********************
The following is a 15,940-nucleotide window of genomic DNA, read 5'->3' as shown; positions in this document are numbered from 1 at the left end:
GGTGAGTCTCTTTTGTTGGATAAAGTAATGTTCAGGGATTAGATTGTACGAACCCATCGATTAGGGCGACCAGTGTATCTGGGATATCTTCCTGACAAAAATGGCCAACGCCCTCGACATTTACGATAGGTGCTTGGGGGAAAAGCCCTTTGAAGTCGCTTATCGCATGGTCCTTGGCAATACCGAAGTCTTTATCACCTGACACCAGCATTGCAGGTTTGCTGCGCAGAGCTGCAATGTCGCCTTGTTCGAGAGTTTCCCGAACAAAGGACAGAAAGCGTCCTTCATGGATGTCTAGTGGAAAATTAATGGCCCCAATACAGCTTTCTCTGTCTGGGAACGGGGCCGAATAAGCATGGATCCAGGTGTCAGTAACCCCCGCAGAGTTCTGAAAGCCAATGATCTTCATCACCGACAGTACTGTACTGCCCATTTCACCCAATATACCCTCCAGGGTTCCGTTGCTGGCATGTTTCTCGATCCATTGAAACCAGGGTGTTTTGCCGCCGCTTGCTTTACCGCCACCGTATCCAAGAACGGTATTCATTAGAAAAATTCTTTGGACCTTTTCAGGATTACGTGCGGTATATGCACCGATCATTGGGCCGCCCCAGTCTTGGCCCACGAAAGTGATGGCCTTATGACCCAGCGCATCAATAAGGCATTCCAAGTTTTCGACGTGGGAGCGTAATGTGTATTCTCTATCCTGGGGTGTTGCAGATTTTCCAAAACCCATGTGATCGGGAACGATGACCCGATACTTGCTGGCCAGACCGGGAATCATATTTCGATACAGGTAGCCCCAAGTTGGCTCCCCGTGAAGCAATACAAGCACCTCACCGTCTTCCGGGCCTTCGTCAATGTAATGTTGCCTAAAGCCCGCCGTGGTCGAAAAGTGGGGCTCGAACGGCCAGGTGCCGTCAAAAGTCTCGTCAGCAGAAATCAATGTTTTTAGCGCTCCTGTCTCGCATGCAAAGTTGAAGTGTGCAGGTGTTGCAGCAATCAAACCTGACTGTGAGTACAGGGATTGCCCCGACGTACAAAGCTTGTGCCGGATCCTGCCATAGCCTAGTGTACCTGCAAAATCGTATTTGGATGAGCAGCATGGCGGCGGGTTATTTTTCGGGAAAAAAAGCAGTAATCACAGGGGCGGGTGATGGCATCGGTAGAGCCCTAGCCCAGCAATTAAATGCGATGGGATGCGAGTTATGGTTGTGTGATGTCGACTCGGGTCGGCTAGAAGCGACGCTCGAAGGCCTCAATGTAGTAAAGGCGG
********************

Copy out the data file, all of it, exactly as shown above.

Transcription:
The following is a 15,940-nucleotide window of genomic DNA, read 5'->3' as shown; positions in this document are numbered from 1 at the left end:
GGTGAGTCTCTTTTGTTGGATAAAGTAATGTTCAGGGATTAGATTGTACGAACCCATCGATTAGGGCGACCAGTGTATCTGGGATATCTTCCTGACAAAAATGGCCAACGCCCTCGACATTTACGATAGGTGCTTGGGGGAAAAGCCCTTTGAAGTCGCTTATCGCATGGTCCTTGGCAATACCGAAGTCTTTATCACCTGACACCAGCATTGCAGGTTTGCTGCGCAGAGCTGCAATGTCGCCTTGTTCGAGAGTTTCCCGAACAAAGGACAGAAAGCGTCCTTCATGGATGTCTAGTGGAAAATTAATGGCCCCAATACAGCTTTCTCTGTCTGGGAACGGGGCCGAATAAGCATGGATCCAGGTGTCAGTAACCCCCGCAGAGTTCTGAAAGCCAATGATCTTCATCACCGACAGTACTGTACTGCCCATTTCACCCAATATACCCTCCAGGGTTCCGTTGCTGGCATGTTTCTCGATCCATTGAAACCAGGGTGTTTTGCCGCCGCTTGCTTTACCGCCACCGTATCCAAGAACGGTATTCATTAGAAAAATTCTTTGGACCTTTTCAGGATTACGTGCGGTATATGCACCGATCATTGGGCCGCCCCAGTCTTGGCCCACGAAAGTGATGGCCTTATGACCCAGCGCATCAATAAGGCATTCCAAGTTTTCGACGTGGGAGCGTAATGTGTATTCTCTATCCTGGGGTGTTGCAGATTTTCCAAAACCCATGTGATCGGGAACGATGACCCGATACTTGCTGGCCAGACCGGGAATCATATTTCGATACAGGTAGCCCCAAGTTGGCTCCCCGTGAAGCAATACAAGCACCTCACCGTCTTCCGGGCCTTCGTCAATGTAATGTTGCCTAAAGCCCGCCGTGGTCGAAAAGTGGGGCTCGAACGGCCAGGTGCCGTCAAAAGTCTCGTCAGCAGAAATCAATGTTTTTAGCGCTCCTGTCTCGCATGCAAAGTTGAAGTGTGCAGGTGTTGCAGCAATCAAACCTGACTGTGAGTACAGGGATTGCCCCGACGTACAAAGCTTGTGCCGGATCCTGCCATAGCCTAGTGTACCTGCAAAATCGTATTTGGATGAGCAGCATGGCGGCGGGTTATTTTTCGGGAAAAAAAGCAGTAATCACAGGGGCGGGTGATGGCATCGGTAGAGCCCTAGCCCAGCAATTAAATGCGATGGGATGCGAGTTATGGTTGTGTGATGTCGACTCGGGTCGGCTAGAAGCGACGCTCGAAGGCCTCAATGTAGTAAAGGCGG